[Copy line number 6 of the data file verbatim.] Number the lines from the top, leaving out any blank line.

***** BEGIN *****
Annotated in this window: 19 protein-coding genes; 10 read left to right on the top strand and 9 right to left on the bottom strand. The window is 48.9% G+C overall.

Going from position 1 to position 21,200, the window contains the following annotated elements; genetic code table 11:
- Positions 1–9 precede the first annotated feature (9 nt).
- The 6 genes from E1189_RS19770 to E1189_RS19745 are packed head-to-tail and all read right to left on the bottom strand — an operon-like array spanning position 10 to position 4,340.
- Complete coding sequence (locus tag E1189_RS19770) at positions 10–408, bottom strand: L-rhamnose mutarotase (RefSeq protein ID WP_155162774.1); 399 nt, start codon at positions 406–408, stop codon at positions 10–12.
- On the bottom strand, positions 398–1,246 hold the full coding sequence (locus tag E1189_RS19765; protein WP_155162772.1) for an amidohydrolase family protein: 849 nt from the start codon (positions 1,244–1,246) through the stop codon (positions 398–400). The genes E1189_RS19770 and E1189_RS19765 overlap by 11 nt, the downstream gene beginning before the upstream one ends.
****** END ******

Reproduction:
- On the bottom strand, positions 398–1,246 hold the full coding sequence (locus tag E1189_RS19765; protein WP_155162772.1) for an amidohydrolase family protein: 849 nt from the start codon (positions 1,244–1,246) through the stop codon (positions 398–400). The genes E1189_RS19770 and E1189_RS19765 overlap by 11 nt, the downstream gene beginning before the upstream one ends.